Thus, we reach a third element of today's readings. In the Old and New Testaments, the Lord proclaims judgment on the unfaithful vineyard. The judgment that Isaiah foresaw is brought about in the great wars and exiles for which the Assyrians and Babylonians were responsible. The judgment announced by the Lord Jesus refers above all to the destruction of Jerusalem in the year 70. Yet the threat of judgment also concerns us, the Church in Europe, Europe and the West in general. With this Gospel, the Lord is also crying out to our ears the words that in the Book of Revelation he addresses to the Church of Ephesus: "If you do not repent I will come to you and remove your lampstand from its place" (2: 5). Light can also be taken away from us and we do well to let this warning ring out with its full seriousness in our hearts, while crying to the Lord: "Help us to repent! Give all of us the grace of true renewal! Do not allow your light in our midst to blow out! Strengthen our faith, our hope and our love, so that we can bear good fruit!".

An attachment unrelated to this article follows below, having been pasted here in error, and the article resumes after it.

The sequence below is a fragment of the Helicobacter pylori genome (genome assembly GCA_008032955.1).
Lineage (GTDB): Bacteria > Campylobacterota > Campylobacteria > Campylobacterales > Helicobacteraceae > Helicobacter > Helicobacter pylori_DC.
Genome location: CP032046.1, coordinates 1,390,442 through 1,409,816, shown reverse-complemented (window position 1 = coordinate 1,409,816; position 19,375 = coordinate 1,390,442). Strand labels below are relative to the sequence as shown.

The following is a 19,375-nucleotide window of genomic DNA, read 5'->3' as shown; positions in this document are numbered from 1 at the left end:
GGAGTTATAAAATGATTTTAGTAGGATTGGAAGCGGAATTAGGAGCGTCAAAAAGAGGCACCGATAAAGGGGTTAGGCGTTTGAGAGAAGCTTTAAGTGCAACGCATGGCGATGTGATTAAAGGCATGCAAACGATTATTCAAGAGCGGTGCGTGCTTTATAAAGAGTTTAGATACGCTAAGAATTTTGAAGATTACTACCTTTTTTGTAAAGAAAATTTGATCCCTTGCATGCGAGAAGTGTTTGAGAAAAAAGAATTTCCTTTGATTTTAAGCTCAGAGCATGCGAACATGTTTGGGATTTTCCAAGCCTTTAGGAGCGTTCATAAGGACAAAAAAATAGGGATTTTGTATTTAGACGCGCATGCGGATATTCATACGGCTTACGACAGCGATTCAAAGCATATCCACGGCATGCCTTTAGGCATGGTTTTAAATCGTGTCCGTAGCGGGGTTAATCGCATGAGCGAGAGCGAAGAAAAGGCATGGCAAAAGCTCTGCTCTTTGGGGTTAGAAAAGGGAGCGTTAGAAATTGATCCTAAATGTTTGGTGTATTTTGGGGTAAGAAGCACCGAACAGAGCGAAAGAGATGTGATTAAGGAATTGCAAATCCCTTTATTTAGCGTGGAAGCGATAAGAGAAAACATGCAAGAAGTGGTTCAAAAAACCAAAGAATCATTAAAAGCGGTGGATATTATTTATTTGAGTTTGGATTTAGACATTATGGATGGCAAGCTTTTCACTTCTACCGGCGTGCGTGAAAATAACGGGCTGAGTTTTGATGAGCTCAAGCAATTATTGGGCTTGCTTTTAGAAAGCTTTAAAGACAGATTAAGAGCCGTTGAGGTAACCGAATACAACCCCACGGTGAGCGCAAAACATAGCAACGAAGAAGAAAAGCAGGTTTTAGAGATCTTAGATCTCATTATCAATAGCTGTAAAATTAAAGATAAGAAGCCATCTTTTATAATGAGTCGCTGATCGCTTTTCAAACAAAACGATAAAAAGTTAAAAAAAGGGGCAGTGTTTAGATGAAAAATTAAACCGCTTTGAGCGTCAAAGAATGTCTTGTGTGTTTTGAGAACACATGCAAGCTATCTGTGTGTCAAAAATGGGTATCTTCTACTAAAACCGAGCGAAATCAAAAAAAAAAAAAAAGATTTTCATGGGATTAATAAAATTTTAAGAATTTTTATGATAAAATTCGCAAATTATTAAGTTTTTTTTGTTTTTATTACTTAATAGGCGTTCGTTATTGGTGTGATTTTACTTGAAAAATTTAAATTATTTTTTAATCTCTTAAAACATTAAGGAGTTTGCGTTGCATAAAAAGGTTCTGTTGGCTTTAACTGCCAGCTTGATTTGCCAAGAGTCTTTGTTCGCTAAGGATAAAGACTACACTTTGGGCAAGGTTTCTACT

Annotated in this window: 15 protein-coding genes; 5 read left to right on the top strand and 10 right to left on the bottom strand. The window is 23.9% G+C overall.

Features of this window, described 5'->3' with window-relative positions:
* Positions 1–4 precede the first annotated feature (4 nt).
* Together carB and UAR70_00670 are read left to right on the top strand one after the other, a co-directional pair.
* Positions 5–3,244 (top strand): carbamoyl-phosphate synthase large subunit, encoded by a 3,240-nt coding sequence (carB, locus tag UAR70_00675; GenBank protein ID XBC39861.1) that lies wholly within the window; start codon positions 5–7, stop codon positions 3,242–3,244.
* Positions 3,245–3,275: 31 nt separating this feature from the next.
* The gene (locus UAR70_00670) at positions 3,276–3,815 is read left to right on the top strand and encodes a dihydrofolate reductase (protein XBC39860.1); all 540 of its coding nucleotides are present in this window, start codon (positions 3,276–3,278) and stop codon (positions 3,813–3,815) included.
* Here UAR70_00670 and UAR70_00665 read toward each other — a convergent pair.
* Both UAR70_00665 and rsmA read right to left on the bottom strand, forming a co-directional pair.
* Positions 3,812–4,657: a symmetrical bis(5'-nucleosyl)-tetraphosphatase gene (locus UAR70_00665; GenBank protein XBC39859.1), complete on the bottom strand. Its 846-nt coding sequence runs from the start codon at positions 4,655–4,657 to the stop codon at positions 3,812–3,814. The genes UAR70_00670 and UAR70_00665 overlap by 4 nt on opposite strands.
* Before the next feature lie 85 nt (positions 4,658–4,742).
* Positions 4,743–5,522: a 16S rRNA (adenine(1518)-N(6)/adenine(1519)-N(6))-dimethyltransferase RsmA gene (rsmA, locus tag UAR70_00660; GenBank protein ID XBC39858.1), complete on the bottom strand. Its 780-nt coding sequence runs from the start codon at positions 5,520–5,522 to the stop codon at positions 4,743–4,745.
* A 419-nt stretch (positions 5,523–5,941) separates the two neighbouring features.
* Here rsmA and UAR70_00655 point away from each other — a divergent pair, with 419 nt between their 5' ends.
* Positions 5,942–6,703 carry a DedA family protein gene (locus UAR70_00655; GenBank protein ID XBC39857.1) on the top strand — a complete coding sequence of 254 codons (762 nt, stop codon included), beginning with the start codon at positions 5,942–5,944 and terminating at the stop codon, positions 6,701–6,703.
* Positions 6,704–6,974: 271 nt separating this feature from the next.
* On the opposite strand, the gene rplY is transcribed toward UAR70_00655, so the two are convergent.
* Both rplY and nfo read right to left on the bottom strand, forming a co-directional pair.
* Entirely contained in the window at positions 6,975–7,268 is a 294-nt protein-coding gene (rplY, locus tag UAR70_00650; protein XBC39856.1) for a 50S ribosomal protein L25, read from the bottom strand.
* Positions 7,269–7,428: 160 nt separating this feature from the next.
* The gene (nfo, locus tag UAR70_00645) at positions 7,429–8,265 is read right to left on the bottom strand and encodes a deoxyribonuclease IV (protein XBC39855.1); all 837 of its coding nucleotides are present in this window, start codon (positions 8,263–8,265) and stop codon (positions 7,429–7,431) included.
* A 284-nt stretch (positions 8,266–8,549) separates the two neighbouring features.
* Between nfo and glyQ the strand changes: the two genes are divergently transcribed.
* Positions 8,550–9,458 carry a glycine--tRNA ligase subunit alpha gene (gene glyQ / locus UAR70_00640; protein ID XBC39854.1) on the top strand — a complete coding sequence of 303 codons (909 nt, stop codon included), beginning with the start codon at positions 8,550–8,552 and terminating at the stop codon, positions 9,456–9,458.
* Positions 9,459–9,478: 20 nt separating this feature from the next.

At this point, however, we ask ourselves: "But is there no promise, no word of comfort in today's readings and Gospel? Is the threat the last word?". No! There is a promise, and this is the last, the essential word. We hear it in the Alleluia verse from John's Gospel: "I am the vine, you are the branches. He who lives in me and I in him will produce abundantly" (John 15: 5). With these words of the Lord, John illustrates for us the final, true outcome of the history of God's vineyard. God does not fail. In the end he wins, love wins. A veiled allusion to this can already be found in the Parable of the Tenants presented by today's Gospel and in the concluding words. There too, the death of the Son is not the end of history, even if the rest of the story is not directly recounted. But Jesus expresses this death through a new image taken from the Psalm: "The stone which the builders rejected has become the cornerstone..." (cf. Matthew 21: 42; Psalm 118[117]: 22). From the Son's death springs life, a new building is raised, a new vineyard. He, who at Cana changed water into wine, has transformed his Blood into the wine of true love and thus transforms the wine into his Blood. In the Upper Room he anticipated his death and transformed it into the gift of himself in an act of radical love. His Blood is a gift, it is love, and consequently it is the true wine that the Creator was expecting. In this way, Christ himself became the vine, and this vine always bears good fruit: the presence of his love for us which is indestructible.